On the Will in Nature/Linguistic
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All that I have to record under this head is an observation of my own, made within the last few years, which seems hitherto to have escaped notice. Yet, that it is worthy of consideration, is attested by Seneca's utterance: 1 "Mira in quibusdam rebus verborum proprietas est, et consuetudo sermonis antiqui quaedam efficacissimis notis signat [The appropriateness of expression for many things is astonishing, and the usage of language handed down from the ancients expresses many things in the most effective manner]." [Georg Christoph] Lichtenberg too says: "If one thinks much oneself, one finds a good deal of wisdom deposited in language. It is hardly likely that we have laid it all there ourselves, but rather that a great deal of wisdom really lies there." [Miscellaneous Writings, vol. I, p. 326]
In many, perhaps in all, languages, the action even of those bodies which are without intellect, nay of inanimate bodies, is expressed by the words "to will," so that the existence of a will in these bodies is thus taken for granted; but they are never credited with a faculty for knowing, representing, perceiving or thinking: I know of no expression which conveys this.
Seneca, when speaking of lightning shot down from heaven, says: 2 "In his, ignibus accidit, quod arboribus: quarum cacumina, si tenera sunt, ita deorsum trahi possunt, ut etiam terram attingant; sed quum permiseris, in locum suum exsilient. Itaque non est quod eum spectes cujusque rei habitum, qui illi non ex voluntate est. Si ignem permittis ire quo velit, caelum repetet" [Here it is the same with fire as with trees shose supple tops can be drawn down so far that they even touch the ground. But when you release them, they will spring up into their place. Therefore, it is inappropriate to have in mind the case of something that position which is not in accordance with its will. If you allow fire to go whither it will, it will soar to heaven]. In a more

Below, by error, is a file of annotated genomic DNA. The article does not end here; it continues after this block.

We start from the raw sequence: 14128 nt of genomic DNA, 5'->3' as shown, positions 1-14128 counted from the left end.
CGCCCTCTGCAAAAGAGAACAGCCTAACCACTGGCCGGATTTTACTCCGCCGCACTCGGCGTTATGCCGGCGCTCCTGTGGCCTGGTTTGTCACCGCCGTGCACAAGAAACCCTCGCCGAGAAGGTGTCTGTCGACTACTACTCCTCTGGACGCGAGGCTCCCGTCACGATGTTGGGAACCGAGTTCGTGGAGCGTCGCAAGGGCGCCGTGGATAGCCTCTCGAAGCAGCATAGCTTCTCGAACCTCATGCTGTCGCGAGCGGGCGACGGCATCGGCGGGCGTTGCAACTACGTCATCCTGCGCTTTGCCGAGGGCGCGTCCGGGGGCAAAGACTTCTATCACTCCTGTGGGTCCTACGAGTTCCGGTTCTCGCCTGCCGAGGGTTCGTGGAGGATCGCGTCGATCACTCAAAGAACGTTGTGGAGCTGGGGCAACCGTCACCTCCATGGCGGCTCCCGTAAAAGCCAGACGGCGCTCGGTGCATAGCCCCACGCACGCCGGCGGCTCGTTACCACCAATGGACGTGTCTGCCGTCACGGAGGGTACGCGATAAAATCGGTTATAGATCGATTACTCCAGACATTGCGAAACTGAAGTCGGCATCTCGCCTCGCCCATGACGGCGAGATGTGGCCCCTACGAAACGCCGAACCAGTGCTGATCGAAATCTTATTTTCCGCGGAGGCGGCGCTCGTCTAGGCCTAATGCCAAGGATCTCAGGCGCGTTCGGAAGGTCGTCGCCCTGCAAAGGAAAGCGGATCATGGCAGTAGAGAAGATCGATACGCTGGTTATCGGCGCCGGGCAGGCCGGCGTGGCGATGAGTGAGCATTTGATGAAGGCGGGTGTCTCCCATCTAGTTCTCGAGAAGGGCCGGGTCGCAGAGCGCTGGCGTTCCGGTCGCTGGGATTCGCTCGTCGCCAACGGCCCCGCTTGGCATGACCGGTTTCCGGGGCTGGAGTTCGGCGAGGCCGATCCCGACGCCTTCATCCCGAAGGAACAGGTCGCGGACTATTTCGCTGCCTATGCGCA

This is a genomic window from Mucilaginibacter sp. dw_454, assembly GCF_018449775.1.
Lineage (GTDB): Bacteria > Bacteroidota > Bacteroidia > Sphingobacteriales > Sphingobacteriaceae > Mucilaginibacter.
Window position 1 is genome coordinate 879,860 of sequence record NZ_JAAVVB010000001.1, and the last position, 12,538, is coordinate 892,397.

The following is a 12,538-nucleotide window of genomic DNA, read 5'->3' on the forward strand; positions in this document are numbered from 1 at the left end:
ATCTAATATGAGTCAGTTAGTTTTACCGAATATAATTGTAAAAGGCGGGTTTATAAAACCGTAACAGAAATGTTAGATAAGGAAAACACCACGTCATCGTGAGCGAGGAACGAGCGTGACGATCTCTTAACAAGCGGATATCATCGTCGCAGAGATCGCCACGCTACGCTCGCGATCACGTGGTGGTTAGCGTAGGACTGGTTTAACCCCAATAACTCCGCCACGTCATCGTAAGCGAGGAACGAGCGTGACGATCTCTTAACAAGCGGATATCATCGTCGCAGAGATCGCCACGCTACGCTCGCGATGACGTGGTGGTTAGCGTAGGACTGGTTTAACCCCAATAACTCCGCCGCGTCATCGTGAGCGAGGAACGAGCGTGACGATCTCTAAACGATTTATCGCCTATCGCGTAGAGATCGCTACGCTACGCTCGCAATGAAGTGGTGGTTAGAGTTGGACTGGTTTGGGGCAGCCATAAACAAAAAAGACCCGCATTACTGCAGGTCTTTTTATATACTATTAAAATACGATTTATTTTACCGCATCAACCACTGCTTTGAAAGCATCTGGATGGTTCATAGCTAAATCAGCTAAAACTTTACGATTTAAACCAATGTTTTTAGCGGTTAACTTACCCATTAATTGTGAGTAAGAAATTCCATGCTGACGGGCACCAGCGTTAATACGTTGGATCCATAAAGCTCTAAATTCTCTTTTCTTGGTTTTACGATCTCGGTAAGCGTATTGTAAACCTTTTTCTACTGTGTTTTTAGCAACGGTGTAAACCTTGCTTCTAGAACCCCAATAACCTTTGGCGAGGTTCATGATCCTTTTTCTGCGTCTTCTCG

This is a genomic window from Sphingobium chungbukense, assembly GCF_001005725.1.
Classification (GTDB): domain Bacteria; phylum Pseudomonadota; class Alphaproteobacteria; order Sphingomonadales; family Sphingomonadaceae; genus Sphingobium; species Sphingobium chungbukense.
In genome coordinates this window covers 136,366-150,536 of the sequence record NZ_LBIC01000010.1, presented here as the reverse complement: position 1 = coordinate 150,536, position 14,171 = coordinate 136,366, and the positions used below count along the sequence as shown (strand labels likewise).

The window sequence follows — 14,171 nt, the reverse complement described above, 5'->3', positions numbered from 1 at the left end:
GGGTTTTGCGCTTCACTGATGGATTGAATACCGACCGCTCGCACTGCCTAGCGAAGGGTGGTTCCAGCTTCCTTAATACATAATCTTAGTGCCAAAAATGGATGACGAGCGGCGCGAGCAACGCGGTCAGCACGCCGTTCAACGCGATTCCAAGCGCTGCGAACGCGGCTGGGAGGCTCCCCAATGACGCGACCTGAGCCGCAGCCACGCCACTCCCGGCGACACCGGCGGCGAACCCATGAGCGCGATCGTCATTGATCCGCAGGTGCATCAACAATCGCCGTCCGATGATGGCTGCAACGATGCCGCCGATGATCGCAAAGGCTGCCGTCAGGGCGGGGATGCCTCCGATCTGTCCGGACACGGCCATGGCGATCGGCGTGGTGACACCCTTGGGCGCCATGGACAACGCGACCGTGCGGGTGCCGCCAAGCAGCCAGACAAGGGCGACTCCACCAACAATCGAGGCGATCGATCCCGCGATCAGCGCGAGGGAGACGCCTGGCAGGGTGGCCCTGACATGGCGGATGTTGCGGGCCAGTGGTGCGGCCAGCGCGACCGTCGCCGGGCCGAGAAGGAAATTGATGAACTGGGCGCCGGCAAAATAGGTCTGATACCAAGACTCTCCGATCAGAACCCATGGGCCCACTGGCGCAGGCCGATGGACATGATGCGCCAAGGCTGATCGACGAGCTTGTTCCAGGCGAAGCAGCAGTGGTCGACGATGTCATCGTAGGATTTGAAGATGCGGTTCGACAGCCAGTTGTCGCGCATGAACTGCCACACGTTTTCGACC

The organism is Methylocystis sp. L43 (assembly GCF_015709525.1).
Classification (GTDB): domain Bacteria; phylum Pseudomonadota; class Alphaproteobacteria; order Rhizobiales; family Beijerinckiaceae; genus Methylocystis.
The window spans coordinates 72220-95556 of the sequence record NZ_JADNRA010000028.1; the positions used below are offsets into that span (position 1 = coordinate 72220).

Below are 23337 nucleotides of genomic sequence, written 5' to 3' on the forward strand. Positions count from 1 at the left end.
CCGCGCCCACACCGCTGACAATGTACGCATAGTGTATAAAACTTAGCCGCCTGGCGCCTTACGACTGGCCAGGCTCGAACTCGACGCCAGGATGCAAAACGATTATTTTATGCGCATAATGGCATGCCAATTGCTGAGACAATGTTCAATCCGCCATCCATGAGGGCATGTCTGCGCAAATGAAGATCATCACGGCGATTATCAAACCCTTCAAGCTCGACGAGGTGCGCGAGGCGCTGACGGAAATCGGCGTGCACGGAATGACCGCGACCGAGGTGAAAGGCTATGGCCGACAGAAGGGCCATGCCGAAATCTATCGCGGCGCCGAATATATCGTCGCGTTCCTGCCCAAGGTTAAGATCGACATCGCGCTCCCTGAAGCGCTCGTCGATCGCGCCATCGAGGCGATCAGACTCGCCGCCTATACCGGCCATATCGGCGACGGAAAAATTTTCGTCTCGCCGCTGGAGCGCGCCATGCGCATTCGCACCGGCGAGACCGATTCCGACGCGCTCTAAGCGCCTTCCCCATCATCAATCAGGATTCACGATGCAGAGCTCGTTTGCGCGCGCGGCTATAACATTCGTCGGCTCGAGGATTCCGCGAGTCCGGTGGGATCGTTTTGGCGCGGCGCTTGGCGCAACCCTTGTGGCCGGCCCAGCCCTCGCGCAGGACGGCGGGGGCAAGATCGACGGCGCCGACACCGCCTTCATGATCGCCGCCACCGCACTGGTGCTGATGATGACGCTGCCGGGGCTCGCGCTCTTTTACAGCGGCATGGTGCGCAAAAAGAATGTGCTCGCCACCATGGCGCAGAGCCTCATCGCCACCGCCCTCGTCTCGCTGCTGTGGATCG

1 Seneca, Epistle 81
2 Quaestiones naturales [natural questions], ii. 24. §§ 2–3
general sense Pliny says: nec quaerenda in ulla parte naturae ratio, sed voluntas. [not reason, but will, is to be sought in any part of nature] 1 Nor do we find Greek less fertile in instances. Aristotle, when explaining gravity, says: μικρον μεν μοριον τηζ γηζ, εαν μετεωρισδεν αφεδη, φερεται, και μενειν ουκ ε δ ε λ ε ι (parva quaedam terrae pars, si elevata dimittitur, fertur, neque vult manere). 2 And: Δει δε εκαστον λεγειν τοιουτον εναι, ο φυσι β ο υ λ ε τ α ι ειναι, και ο υπαρχει, αλλα μη ο βια κι παρα φυσιν (unumquodque autem tale dicere oportet, quale naturâ suâ esse vult, et quod est; sed non id quod violentiâ et praeter naturam est). 3 Of great and more than merely linguistic importance is what Aristotle says in his Ethica magna, 4 where not only animals, but inanimate beings (fire striving upwards and earth downwards) are explicitly in question, and he asserts that they may be obliged to do something contrary to their nature or their will: παρα φυσιν τι, η ρ α β ο υ λ ο ν τ α ι ποιειν [to do something contrary to their nature or to what they will or want] and therefore rightly places παρα φυσιν as a paraphrase of παρ' α βουλοντaι. Anacreon, in his 29th Ode, εις Βαδυλον, in ordering the portrait of his lady-love, says of her hair: "Ελικας δ' ελευδερους μοι πλοκαμον, ατακτα συνδεις, αφες, ως δ ε λ ω σ ι, κεισδαι (capillorum cirros incomposite jungens, sine utut volunt jacere). 5 In German, Bürger says: "hinab will der Bach, nicht hinan" (the brook will go downwards, not upwards). In daily life we constantly hear: "the water boils, it will run over," "the glass will break," "the ladder will not stand;" "le feu ne veut pas brûler [the fire will not burn]." "La corde, une fois tordue, veut toujours se retordre [the rope once twisted will always twist again]." In English, the verb "to will"